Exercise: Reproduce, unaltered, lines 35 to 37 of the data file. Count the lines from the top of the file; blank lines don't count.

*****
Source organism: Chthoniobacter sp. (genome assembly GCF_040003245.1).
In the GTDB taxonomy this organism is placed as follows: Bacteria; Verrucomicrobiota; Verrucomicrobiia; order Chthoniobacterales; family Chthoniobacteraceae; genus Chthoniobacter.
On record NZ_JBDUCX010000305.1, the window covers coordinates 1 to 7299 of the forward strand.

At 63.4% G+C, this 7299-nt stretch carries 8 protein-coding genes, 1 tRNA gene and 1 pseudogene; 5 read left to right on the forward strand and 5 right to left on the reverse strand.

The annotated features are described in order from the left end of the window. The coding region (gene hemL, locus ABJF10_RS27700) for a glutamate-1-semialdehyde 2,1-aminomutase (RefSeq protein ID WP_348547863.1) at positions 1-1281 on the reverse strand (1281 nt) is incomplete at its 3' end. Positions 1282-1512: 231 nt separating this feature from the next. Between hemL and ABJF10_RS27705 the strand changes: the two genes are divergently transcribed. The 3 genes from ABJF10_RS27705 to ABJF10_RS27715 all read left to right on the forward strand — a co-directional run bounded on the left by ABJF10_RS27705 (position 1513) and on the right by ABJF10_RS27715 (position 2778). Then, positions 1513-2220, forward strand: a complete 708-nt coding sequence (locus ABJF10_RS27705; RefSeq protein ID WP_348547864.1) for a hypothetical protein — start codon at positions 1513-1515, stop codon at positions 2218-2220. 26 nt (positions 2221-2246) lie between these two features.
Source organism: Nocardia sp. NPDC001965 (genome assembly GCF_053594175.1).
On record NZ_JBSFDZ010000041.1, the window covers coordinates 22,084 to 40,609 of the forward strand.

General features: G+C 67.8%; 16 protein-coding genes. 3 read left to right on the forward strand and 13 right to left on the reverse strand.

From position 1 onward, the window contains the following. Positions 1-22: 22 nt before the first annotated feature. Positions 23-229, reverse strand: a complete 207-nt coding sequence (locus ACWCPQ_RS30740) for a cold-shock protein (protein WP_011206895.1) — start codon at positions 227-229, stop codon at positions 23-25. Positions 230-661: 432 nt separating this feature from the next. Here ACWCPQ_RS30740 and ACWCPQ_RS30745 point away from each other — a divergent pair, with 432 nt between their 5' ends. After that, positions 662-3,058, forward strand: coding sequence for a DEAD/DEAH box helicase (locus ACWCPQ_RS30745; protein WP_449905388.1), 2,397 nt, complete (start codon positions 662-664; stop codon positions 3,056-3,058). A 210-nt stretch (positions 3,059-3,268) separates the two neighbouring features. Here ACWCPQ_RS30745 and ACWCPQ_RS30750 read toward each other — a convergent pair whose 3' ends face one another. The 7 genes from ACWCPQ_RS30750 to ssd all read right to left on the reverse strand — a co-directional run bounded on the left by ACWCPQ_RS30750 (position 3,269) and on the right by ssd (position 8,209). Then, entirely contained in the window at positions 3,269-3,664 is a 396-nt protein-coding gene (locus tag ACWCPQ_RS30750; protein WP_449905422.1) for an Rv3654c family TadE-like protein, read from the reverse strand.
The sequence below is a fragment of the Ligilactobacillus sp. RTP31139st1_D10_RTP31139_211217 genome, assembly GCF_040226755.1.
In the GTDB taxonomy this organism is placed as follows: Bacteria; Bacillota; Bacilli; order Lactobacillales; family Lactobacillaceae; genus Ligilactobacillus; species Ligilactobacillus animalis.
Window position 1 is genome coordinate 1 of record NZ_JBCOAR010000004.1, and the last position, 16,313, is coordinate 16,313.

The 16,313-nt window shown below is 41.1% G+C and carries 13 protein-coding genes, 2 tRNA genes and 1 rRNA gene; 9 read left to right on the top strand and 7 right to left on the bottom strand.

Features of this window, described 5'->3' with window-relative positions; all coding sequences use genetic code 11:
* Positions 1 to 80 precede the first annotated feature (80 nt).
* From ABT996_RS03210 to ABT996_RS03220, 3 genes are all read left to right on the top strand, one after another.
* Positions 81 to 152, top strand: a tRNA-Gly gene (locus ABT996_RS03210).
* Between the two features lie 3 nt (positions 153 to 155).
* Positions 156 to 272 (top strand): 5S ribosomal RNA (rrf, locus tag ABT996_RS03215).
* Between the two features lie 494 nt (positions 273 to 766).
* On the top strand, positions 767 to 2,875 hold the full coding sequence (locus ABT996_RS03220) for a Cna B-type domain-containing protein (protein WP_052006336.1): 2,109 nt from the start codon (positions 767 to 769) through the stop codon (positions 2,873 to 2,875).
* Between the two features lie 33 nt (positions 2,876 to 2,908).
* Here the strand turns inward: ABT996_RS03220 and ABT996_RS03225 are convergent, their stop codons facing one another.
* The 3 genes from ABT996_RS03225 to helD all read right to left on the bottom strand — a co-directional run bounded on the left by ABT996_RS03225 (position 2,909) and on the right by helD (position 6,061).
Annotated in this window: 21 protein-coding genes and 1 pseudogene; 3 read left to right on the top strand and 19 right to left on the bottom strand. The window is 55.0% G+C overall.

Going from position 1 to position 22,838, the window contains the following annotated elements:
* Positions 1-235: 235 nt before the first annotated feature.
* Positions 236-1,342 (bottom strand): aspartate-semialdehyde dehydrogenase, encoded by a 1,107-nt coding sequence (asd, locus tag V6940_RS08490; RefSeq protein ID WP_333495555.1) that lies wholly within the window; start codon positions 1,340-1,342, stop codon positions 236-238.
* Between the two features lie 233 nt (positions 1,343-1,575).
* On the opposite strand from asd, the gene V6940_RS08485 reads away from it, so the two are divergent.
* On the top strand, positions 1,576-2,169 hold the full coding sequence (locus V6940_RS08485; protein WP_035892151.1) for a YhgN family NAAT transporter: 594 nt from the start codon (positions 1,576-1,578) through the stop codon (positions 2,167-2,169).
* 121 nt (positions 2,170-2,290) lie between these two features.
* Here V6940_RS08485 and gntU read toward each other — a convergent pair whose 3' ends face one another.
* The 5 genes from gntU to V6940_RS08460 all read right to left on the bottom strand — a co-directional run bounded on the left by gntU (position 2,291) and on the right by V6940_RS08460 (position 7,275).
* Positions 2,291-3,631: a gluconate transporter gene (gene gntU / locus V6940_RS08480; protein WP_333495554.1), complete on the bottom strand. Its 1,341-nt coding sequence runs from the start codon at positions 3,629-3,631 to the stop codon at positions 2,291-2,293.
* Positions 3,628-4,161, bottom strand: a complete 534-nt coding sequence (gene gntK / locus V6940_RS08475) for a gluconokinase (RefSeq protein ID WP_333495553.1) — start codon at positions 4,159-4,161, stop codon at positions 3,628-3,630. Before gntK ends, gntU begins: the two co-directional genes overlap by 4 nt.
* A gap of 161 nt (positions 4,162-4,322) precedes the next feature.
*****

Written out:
* Positions 2,291-3,631: a gluconate transporter gene (gene gntU / locus V6940_RS08480; protein WP_333495554.1), complete on the bottom strand. Its 1,341-nt coding sequence runs from the start codon at positions 3,629-3,631 to the stop codon at positions 2,291-2,293.
* Positions 3,628-4,161, bottom strand: a complete 534-nt coding sequence (gene gntK / locus V6940_RS08475) for a gluconokinase (RefSeq protein ID WP_333495553.1) — start codon at positions 4,159-4,161, stop codon at positions 3,628-3,630. Before gntK ends, gntU begins: the two co-directional genes overlap by 4 nt.
* A gap of 161 nt (positions 4,162-4,322) precedes the next feature.